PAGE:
I mentioned this in the camera reviews section in the Nikon D600 thread.

Still haven't got a reply yet.

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Fri Oct 05, 2012 8:32 am
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Post Re: Objective review of the Nikon time-lapse function?
@lucasfunkt Really? Odd, would have thought people on here would be all over this topic like a rash! Let's see if anyone does come up with an answer :)


Fri Oct 05, 2012 8:49 am
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Post Re: Objective review of the Nikon time-lapse function?
What sort or ramping method are you using?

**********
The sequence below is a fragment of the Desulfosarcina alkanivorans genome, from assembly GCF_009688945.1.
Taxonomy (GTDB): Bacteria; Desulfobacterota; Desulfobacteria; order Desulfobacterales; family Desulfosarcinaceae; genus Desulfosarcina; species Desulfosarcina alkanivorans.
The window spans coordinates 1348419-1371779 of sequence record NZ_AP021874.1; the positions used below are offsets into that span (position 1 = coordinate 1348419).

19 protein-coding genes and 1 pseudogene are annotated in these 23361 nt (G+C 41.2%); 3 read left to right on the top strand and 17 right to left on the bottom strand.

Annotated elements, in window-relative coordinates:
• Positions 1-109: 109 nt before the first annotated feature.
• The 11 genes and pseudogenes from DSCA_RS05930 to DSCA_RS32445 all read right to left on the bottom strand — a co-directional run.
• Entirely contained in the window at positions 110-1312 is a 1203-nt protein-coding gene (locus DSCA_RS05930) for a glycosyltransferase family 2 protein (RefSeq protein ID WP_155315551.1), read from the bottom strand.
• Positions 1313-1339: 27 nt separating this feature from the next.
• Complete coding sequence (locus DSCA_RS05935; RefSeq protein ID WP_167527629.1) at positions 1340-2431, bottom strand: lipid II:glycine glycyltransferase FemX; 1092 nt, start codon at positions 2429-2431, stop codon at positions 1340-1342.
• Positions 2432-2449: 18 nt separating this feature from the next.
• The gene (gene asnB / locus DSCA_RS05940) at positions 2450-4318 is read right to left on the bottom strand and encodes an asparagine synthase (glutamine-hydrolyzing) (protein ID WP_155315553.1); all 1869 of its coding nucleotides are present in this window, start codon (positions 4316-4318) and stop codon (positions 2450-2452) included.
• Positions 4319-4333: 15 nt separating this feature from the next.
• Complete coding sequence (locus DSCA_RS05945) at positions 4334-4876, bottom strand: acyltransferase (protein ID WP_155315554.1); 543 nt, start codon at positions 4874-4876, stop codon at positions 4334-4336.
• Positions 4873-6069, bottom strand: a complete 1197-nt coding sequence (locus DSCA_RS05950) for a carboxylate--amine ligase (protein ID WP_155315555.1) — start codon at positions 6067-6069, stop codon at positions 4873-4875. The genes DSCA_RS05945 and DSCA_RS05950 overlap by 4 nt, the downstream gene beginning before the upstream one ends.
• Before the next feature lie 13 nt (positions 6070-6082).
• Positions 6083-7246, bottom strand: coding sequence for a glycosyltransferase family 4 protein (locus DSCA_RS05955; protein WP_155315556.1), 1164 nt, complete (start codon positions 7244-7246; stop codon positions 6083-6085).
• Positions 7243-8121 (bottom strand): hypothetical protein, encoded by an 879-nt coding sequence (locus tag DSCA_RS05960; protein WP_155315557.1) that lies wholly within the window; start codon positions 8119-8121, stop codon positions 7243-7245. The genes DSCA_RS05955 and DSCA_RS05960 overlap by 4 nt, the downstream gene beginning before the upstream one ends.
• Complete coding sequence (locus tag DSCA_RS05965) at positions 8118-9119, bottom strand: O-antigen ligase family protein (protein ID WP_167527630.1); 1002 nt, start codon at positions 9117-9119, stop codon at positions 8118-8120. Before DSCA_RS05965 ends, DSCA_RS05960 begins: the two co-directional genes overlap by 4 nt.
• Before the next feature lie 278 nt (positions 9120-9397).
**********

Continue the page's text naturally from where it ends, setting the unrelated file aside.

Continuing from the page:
I have used the Nikon timelapse function with great success as an intervalometer but in terms of ramping the only way I used it was shooting in aperture priority mode with an ISO that would give me a long enough, but not too long, shot in-between the interval I had set. There is no bulb ramping feature that I am aware of. If there was I would have used it! :D

If you want bulb ramping like the feature in ML I don't think there is such a thing on Nikons.

As far as I am aware ML is not available for Nikons and the bulb feature of Nikons doesn't work the same way as a Canon making any bulb ramping unsuitable.

As for using the Nikon intervalometer feature, it works, if you want to shoot timelapse, this camera can do it. Day to nights are possible like I mentioned above, but it's worth mentioning there are other ways of doing this though by ISO stepping and manual aperture stepping. I can't remember if there is as many features as on a cheap ebay intervalometer, but it works.